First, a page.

The History of Valentine’s Day
Saint Valentine was a priest who died as a martyr. He was executed by the Romans on February 14 of the year 269.
At the time of Valentine, Emperor Claudius “the Cruel” had abolished marriage. He had a hard time recruiting soldiers and thought that married men would not make good soldiers because they wouldn’t want to leave their family. And that is why in 268 C.E. he decided to abolish marriage.
In spite of the ban on marriage, Valentine encouraged young couples to come and see him in secret so that he could give them the sacrament of marriage. When Emperor Claudius learned about these secret weddings, he ordered that Valentine be arrested and imprisoned.
While Valentine was in prison, he befriended the daughter of his jailor. She was blind but he made her see again. It is said that before being beaten and decapitated, Valentine gave the girl heart-shaped leaves on which he had written “from your Valentine”.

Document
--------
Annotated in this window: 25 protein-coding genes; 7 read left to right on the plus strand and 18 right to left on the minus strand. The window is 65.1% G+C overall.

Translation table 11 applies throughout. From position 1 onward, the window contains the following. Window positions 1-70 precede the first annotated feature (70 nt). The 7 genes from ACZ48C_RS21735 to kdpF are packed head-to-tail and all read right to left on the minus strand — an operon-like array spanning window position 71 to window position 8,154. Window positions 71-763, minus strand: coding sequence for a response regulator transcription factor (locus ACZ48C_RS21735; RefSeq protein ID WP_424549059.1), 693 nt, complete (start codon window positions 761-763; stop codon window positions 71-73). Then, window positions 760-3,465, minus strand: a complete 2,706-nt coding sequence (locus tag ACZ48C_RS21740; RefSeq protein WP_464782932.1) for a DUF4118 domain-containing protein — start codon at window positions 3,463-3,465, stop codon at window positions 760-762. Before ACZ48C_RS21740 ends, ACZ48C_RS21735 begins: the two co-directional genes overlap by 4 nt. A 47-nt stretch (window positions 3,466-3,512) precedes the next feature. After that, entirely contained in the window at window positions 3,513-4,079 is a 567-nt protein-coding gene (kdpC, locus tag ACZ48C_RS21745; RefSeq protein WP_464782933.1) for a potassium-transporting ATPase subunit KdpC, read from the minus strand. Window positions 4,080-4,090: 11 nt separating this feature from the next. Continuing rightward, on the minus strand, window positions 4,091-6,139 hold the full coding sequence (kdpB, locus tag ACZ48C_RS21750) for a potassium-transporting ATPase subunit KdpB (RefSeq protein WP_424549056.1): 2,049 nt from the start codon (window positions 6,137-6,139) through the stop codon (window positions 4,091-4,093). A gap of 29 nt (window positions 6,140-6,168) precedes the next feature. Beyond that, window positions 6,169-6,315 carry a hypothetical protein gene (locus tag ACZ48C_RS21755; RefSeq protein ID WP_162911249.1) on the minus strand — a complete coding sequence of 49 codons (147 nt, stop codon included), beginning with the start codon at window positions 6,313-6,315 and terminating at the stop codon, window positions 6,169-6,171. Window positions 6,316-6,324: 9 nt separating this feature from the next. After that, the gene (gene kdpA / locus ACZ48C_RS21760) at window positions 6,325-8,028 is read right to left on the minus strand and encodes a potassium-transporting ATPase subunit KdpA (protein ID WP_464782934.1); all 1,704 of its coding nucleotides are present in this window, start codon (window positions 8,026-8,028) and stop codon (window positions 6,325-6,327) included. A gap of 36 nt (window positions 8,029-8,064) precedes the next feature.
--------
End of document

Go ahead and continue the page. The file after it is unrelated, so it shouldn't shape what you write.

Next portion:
Before Saint Valentine’s Day was a religious holiday, there was a pagan feast that took place mid-February: Lupercalia. This feast was very disrespectful towards women and in 496 it was outlawed by Pope Gelasius I. It was replaced with Saint Valentine’s holiday celebration on February 14.
These days, Valentine’s Day is known around the world as the day of the lovers.
The customs surrounding Valentine’s Day have changed a lot over time. In the 20th and 21st century it is no longer a religious holiday as before. Like other religious holidays, it has become more and more commercialized.
An estimated billion postcards are sent each year to celebrate the day of lovers. Small gifts are exchanged as a token of love. The most traditional gifts are chocolates and red roses.
For ideas on making your own original gifts, or to make something with your children or students, see our Valentine’s Day projects section.